1. The only ground on which the Acting Advocate General on behalf of the alleged lunatic objected to my reporting to the Court that his client was 'of unsound mind and incapable of managing himself and his affairs', was the opinion expressed by Dr. Nolan that Cowasji's mental infirmity was not unsoundness of mind, but weakness of mind or imbecility resulting from old age. Dr. Nolan says that as a medical term, unsoundness of mind answers to what is popularly styled lunacy, and is applied only to the state of mind resulting from disease, not to congenital imbecility or senile decay of the mental powers; or, as I suppose it might be put, to amentia not dementia. The expression 'whether the alleged lunatic is of unsound mind and incapable of managing himself and his affairs' is taken from Stat. 16 and 17 Vic., c. 70, Sections 44 and 47, and is repeated in the later English Act 25 and 26 Vic., c. 86, Section 3. From Taylor's Medical Jurisprudence (2nd ed., 1873), Vol. 2, p. 480, it seems that, in that learned writer's opinion, 'unsound mind' is not a medical but a legal expression, denoting an incapacity to manage affairs. It would seem to answer, to the old legal term, non compos mentis which according to Co. Lit. 246 (b) is equivalent to 'of no sound memorie', and is of four sorts: (I) 'Ideota, which from his nativity, by a perpetual infirmitie, is non compos mentis; (II) He that by sickness, grief, or other accident, wholly loseth his memorie and understanding; (III) A lunatique that hath sometime his understanding and sometime not, aliquando gaudet lucidis intervallis, and, therefore, he is called non compos mentis so long as he hath not understanding; (IV) He that by his own vitious act for a time depriveth himself of his memorie and understanding, as he that is drunken'. 'But that last kind of non compos mentis', adds Lord Coke, 'shall give no privilege or benefit to him or to his heirs'; nor would it justify a finding under Act XXXIV of 1858 that the sufferer was incapable of managing himself and his affairs. But I think that any one of the three classes of unsoundness of mind firstly described would justify such a finding.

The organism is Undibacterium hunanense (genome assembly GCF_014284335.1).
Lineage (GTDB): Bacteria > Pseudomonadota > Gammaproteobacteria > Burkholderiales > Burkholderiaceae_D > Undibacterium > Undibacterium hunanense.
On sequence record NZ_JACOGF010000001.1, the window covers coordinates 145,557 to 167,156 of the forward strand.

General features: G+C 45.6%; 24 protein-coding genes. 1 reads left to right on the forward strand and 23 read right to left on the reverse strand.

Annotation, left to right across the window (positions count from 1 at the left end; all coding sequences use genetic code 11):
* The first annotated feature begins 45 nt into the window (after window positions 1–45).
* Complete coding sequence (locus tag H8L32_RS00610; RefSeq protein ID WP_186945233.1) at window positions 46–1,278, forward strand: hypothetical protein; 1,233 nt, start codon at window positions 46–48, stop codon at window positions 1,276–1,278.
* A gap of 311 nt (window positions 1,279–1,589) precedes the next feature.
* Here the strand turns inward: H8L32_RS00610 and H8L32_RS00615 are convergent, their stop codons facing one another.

2. Lord Eldon in Ridgeway v. Darwin 8 Ves. 65 said 'that of late the question (in issuing a Commission of Lunacy) has not been whether the party is absolutely insane; but the Court has thought itself authorized to issue the Commission, provided it be made out that the party is unable to act with any proper or providential management; liable to be robbed by any one; under that imbecility of mind, not strictly insanity, but as to the mischief calling for as much protection as actual insanity'. And he refers to two cases, in one of which the Commission issued because the patient's mind was worn out by years and attention to business; and in the other because the party, though when he could be kept sober a very sensible man, yet was in a constant state of intoxication and perfectly incapable when in that state. Lord Erskine in Ex-parte Cranmer held that the Commission of Lunacy was applicable to incapacity from causes distinct from lunacy, as old age. It has been said that these cases give a greater latitude of meaning to the words 'unsound mind' than was the case in Lord Hardwicke's time: see Shelford on Lunatics (2nd ed.), pages 5 and 105. To some extent this may be true, but I think that the divergence has been exaggerated; as, in Ex-parte Barnsley 3 Atkins 168, Lord Hardwicke's objection was to the form of the return 'that the said William Barnsley was from the weakness of his mind incapable of governing himself and his lands and tenements', and he said that the proper return was that the party was lunaticus or non compos mentis or insance mentis, or, since the proceedings have been in English, of unsound mind, which amounts to the same thing.' His Lordship said distinctly that idiocy equally with express lunacy called for the care of the Court.
3. I may also refer to the case of Empress v. Husen I.L.R. 5 Bom. 262 where Melvill and Nanabhai Haridas, JJ., held that between imbecility and unsound mind there was a distinction without a difference.
4. I think I should put an unduly, restricted meaning on the term unsound mind, and, moreover, a mischievous meaning tending greatly to lessen the usefulness of the Act, if I did not hold these words to comprehend imbecility whether congenital or arising from old age, as well, as lunacy or mental alienation resulting from disease. And I have accordingly reported that the alleged lunatic is of unsound mind and incapable of managing himself and his affairs.